Biostatistics at Hackensack Meridian Health   

Biostatistics at Hackensack Meridian Health

At Hackensack Meridian Health, investigators, students, and staff interested in research are encouraged to work with the Biostatistics Team from the inception of research. Our biostatistics team provides support in multiple areas including protocol development, statistical analysis plan, data analysis, abstract and poster preparation, and more. Our team has expertise in clinical research, public health, behavioral research, and basic science.

How can you request help?

To request a biostatistician to work with you on your project, please fill out this form. Please provide all relevant information including any existing protocol drafts, study design, and manuscripts (if applicable). After receipt of your completed form, an initial consultation will be scheduled with the principal investigator and other involved personnel. During this consultation, the project needs and a proposed timeline of completion will be discussed.

To request protocol development assistance (e.g. study design), please fill out this form.


Meet your HMH biostatistics team!

Dr. Yen-Hong Kuo is the Manager of the Biostatistics Core here at HMH. Dr. Kuo joined the network in 1997. He also serves as an Assistant Professor in the Department of Medical Sciences at the Hackensack Meridian School of Medicine. He received his Master of Science degree in Agriculture from National Taiwan University and his Master of Science in Biostatistics from Johns Hopkins University. His Ph.D. is in Biostatistics from Rutgers University. Dr. Kuo is an experienced scientist in the areas of public health and clinical research. He has authored and co-authored more than 240 peer-reviewed journal articles and conference abstracts. Dr. Kuo specializes in the real world evidence, design and analysis of clinical trials and epidemiologic studies, meta-analysis, methodologies and quality in biostatistics, healthcare outcomes and human subject protections. HMH publications: Yen-Hong Kuo, Ph.D.

Dr. Themba Nyirenda is a Research Biostatistician here at HMH. Since joining the network in 2009, he has successfully supported over 13 federal-funded (NIH/DoD) investigations and published over 50 articles in peer-reviewed journals. He is an Assistant Professor in the Department of Medical Sciences at the Hackensack Meridian School of Medicine. He is a member of the Biostatistics Core of the LCCC/JTCC Cancer Consortium, providing biostatistical support for Georgetown University and HMH. He earned his Ph.D. from Western Michigan University in Statistics with a concentration in rank estimation for non-linear models. Dr. Nyirenda specializes in the design and conduct of studies in Oncology (Phase 1- Phase 3), Neurology (Parkinson’s Disease), innervation of laryngeal, pharyngeal and oral cavity (tongue) muscles and paralyzed limb muscles. HMH publications: Themba Nyirenda, Ph.D.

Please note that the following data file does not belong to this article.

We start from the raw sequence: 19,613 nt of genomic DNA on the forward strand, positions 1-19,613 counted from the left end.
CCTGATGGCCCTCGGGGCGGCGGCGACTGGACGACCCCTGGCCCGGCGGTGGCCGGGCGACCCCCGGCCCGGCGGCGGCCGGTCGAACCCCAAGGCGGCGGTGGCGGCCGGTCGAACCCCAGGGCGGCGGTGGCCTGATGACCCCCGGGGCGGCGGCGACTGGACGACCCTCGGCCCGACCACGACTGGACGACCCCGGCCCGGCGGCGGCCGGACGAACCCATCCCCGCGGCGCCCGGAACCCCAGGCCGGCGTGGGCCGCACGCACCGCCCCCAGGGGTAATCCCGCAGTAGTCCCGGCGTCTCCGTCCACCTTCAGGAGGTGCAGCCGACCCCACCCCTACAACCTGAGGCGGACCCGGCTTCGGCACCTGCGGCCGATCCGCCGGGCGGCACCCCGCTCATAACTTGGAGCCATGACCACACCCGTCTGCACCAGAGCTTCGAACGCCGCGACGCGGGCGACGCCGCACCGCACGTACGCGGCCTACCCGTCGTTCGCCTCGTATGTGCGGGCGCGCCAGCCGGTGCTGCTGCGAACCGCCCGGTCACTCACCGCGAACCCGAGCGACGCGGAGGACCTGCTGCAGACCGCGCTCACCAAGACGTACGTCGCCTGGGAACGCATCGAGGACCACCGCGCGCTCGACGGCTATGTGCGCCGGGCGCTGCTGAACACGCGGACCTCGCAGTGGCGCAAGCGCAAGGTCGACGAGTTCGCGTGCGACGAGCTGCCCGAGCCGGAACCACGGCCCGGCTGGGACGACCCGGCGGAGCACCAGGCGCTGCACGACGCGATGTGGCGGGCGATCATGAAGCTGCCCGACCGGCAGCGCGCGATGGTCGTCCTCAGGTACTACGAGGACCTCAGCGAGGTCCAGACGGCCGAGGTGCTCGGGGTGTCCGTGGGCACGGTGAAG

Dr. Simon Gelman is a Research Biostatistician here at HMH. He joined the network in 2022. Prior to that, he worked in the pharmaceutical realm, having spent 10 years with Psychogenics, a contract research organization (CRO). Before joining the CRO, he was a postdoctoral fellow in the Neuroscience department at the Albert Einstein College of Medicine. His Ph.D. is in Biology from the University of Maryland and his M.S. is in Statistics from Montclair State University. HMH publications: Simon Gelman, Ph.D., MS

Dr. Lora Kasselman joined HMH as a Research Biostatistician in January 2023. Before that, she worked as a Research Scientist and Assistant Professor at NYU Winthrop Hospital and NYU Long Island School of Medicine. Her Ph.D. is in Psychology with a focus in Behavioral Neuroscience. She completed her postdoctoral training at Harvard Medical School and Penn State College of Medicine. Several years ago her research interests led her to get her M.P.H. in Biostatistics and Epidemiology at the CUNY School of Public Health. Dr. Kasselman specializes in the analysis of publicly available population-representative datasets as well as social-behavioral studies. HMH publications: Lora Kasselman, Ph.D., MPH

Policies and Procedures/Guideline Documents

Biostatistics Core Service Policy and Standard Operating Procedures are in place to help describe the process by which Biostatistics support is requested for research projects and how these projects are then developed, executed, and delivered to the respective Principal Investigator or designee.

Library of documents

  • Analyzable datasets (this can be used to help you create an analyzable dataset for delivery to your project biostatistician)